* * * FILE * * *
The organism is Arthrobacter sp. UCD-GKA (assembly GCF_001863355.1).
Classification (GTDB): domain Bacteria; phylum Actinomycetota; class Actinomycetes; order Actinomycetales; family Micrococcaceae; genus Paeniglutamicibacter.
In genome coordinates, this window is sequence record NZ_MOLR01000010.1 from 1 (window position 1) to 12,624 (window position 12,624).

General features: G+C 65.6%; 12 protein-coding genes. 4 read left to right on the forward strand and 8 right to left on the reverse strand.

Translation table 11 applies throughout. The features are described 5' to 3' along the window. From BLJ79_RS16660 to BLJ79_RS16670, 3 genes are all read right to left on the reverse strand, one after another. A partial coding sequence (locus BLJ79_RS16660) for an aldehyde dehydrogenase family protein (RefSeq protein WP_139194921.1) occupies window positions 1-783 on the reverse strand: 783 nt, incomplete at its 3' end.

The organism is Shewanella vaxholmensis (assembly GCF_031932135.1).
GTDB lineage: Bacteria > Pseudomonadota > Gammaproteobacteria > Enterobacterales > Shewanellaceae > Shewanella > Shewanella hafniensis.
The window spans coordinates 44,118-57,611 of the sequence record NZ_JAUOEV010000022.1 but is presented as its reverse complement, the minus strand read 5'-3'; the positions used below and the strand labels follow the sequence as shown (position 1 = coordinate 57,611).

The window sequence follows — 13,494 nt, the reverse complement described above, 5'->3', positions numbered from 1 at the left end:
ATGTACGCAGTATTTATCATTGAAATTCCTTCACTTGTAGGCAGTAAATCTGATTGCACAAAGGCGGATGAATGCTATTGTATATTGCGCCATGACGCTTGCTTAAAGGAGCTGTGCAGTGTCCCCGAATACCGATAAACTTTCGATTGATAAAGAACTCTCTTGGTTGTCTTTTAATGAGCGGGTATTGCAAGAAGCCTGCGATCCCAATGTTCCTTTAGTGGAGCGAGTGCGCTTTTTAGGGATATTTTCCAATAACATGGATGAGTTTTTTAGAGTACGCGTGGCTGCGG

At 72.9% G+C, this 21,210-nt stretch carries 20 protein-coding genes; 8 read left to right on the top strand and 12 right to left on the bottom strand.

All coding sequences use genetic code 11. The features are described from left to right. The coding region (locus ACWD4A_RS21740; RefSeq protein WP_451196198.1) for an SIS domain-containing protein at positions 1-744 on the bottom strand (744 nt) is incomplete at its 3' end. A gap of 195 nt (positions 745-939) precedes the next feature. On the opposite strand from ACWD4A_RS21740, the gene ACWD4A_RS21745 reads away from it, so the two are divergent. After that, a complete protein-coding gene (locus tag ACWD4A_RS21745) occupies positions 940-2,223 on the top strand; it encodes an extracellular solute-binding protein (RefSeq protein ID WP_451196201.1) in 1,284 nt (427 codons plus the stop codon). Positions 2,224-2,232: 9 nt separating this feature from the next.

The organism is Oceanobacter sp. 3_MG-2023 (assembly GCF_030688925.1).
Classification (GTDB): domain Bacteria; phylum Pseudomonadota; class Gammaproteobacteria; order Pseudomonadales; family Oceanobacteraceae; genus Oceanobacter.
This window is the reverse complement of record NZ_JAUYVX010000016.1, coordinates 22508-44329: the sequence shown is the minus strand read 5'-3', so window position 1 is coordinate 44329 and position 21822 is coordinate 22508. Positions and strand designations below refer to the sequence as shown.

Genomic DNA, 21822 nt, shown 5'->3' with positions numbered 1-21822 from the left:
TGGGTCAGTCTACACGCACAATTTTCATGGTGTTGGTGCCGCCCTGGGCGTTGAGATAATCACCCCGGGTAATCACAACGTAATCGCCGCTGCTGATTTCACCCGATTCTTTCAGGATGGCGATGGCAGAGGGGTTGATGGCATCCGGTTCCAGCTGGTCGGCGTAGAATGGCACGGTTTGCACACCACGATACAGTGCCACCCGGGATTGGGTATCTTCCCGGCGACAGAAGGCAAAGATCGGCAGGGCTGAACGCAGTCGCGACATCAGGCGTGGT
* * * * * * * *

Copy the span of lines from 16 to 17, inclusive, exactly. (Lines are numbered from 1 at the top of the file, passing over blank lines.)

Genomic DNA, 21822 nt, shown 5'->3' with positions numbered 1-21822 from the left:
TGGGTCAGTCTACACGCACAATTTTCATGGTGTTGGTGCCGCCCTGGGCGTTGAGATAATCACCCCGGGTAATCACAACGTAATCGCCGCTGCTGATTTCACCCGATTCTTTCAGGATGGCGATGGCAGAGGGGTTGATGGCATCCGGTTCCAGCTGGTCGGCGTAGAATGGCACGGTTTGCACACCACGATACAGTGCCACCCGGGATTGGGTATCTTCCCGGCGACAGAAGGCAAAGATCGGCAGGGCTGAACGCAGTCGCGACATCAGGCGTGGT